Doc Watson On Stage

Doc Watson Featuring Merle Watson

Vanguard, 1970

REVIEW BY: Curtis Jones


Doc Watson took to the stage in 1970 at Cornell University and the Town Hall in New York with his son Merle Watson to record an album that rivals any Smithsonian Folkways recordings for its value as an artifact of folk music history. By 1970, Watson’s guitar picking and encyclopedic knowledge of American folk music was already well known and respected, even though the folk revival was already on the wane. The addition of his son, whose picking talent rivaled his own, doubled the power of their delivery. Doc Watson On Stage is part entertainment, part musicology lesson, and entirely wonderful.

Watson approached the album as one that could educate the audience and listener on the various styles of music in the folk genre. He precedes several songs with an explanation of the origins of the tune.  For example, "The Wreck Of The 1262" is given as an example of the freight train as a fixture of the genre, but also the celebration of heroism that comes with those who lose their life trying to do their jobs. "Spikedriver Blues" is a tribute to the music of Mississippi John Hurt, and Merle plays an exquisite fingerpicked accompaniment to this track. This, along with "Roll On Buddy," is given as an example of the hard working spike driver/railway worker blues. There are also excellent examples of old time fiddle tunes played on the guitar, which is how Watson started figuring out his own style of playing. One such track that is impeccably played is "Billy In The Low Ground."my_heart_sings_the_harmony_web_ad_alt_250

The standout track for this album is a tune called “Deep River Blues.” Before the song, Watson explains the history of the tune and the origin of how he came to play it as he did. He notes the influence of Merle Travis, and demonstrates the plucking of the bass notes with his thumb. Then, he begins to play the lead note with his index finger, which will just blow you away. The sound of the thumb and index finger playing two separate tracks, like a left hand playing differently from the right on the piano, is amazing. Watson himself says before the track that it took him ten years to get to that point. It is the quintessential Doc Watson track.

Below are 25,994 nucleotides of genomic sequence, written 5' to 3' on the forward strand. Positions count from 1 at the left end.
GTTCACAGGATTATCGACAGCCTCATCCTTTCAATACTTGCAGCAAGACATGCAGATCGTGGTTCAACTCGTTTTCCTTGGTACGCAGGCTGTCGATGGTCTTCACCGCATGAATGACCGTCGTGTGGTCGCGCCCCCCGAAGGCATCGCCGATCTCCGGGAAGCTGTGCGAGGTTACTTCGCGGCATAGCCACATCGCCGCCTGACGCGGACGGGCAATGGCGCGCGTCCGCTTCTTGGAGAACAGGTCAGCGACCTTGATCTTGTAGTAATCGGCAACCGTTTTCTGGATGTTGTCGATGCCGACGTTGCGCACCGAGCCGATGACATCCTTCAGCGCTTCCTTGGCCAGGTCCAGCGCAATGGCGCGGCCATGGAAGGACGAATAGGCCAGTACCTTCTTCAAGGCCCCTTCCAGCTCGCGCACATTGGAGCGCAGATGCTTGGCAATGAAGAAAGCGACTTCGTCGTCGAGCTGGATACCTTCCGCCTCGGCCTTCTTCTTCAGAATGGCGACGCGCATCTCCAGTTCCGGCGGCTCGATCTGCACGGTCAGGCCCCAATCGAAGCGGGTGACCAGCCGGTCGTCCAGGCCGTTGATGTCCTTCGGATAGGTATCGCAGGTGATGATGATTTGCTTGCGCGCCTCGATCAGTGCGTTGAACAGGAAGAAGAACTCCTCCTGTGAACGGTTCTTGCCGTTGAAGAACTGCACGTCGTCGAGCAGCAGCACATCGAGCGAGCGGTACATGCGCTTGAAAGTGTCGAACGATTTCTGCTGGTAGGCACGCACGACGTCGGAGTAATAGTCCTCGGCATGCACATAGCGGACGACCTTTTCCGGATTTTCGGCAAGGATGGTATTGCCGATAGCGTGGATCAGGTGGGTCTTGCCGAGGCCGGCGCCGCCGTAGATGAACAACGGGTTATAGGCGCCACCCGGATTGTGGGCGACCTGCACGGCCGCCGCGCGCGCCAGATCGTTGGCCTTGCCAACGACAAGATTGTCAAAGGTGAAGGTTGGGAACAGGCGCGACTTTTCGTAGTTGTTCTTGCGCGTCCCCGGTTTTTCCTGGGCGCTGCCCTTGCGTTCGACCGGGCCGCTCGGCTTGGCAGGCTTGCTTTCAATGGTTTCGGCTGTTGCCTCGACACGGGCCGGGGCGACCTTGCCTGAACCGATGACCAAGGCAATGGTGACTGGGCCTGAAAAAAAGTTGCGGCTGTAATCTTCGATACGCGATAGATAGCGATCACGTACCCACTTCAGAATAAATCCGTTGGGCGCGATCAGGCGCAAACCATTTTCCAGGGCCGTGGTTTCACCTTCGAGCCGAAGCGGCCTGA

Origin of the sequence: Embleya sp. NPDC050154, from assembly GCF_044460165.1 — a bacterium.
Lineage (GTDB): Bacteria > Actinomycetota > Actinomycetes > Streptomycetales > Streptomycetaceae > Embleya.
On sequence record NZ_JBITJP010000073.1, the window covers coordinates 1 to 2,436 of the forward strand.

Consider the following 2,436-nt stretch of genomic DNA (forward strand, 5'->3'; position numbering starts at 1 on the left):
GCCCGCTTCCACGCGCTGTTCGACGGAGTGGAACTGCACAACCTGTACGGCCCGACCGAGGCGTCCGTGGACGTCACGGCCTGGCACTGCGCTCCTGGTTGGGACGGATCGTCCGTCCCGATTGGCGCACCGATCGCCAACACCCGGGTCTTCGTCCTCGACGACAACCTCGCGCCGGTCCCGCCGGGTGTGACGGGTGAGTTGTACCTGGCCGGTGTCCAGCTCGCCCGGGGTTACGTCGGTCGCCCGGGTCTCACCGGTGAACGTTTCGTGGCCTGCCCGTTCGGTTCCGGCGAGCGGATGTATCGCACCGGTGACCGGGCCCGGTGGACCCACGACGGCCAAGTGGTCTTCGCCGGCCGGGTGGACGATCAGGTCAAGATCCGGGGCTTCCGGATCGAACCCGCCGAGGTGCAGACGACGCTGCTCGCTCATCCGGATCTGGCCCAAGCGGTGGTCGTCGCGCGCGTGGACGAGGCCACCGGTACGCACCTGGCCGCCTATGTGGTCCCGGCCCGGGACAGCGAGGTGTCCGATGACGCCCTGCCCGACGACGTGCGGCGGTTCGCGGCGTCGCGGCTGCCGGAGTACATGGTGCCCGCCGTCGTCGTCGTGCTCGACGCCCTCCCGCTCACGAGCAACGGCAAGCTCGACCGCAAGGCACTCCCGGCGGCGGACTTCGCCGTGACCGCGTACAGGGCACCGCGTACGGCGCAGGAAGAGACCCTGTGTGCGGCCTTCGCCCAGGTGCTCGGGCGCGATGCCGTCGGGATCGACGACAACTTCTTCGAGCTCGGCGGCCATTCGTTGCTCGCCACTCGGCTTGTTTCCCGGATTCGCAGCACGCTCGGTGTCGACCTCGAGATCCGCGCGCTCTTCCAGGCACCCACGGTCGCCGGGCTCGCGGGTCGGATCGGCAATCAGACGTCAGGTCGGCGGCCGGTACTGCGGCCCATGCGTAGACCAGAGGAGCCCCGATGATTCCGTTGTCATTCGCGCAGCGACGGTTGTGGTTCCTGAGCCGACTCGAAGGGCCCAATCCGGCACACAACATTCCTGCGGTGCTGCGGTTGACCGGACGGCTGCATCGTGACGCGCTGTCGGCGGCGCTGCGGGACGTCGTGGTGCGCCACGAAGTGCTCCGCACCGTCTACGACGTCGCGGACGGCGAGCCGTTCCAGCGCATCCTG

There are a couple of humorous throwaway tracks found here as well: "Life Gits Teejus Don't It," "The Clouds Are Gwine To Roll Away," "Movin’ On," and the spoken word joke, "The Preacher And The Bicycle."  His tribute to the late Jimmie Rodgers and early country music is “Jimmy’s Texas Blues,” which illustrates the intersection between country and folk music from the early days of popular country.  “Banks Of The Ohio” has some of the best fingerpicked guitar on it, and it is an ironically beautiful song for a murder ballad.

There are 25 tracks in all on this double vinyl album, so it is difficult to do them all justice.  Suffice it to say that Doc Watson On Stage is a necessary inclusion in any collection of Americana music. It’s historically interesting with Watson’s love for the background of songs, but it is executed in a musical fashion that is so intricate yet so seemingly effortless that it could almost be missed.

Rating: A

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© 2015 Curtis Jones and The Daily Vault. All rights reserved. Review or any portion may not be reproduced without written permission. Cover art is the intellectual property of Vanguard, and is used for informational purposes only.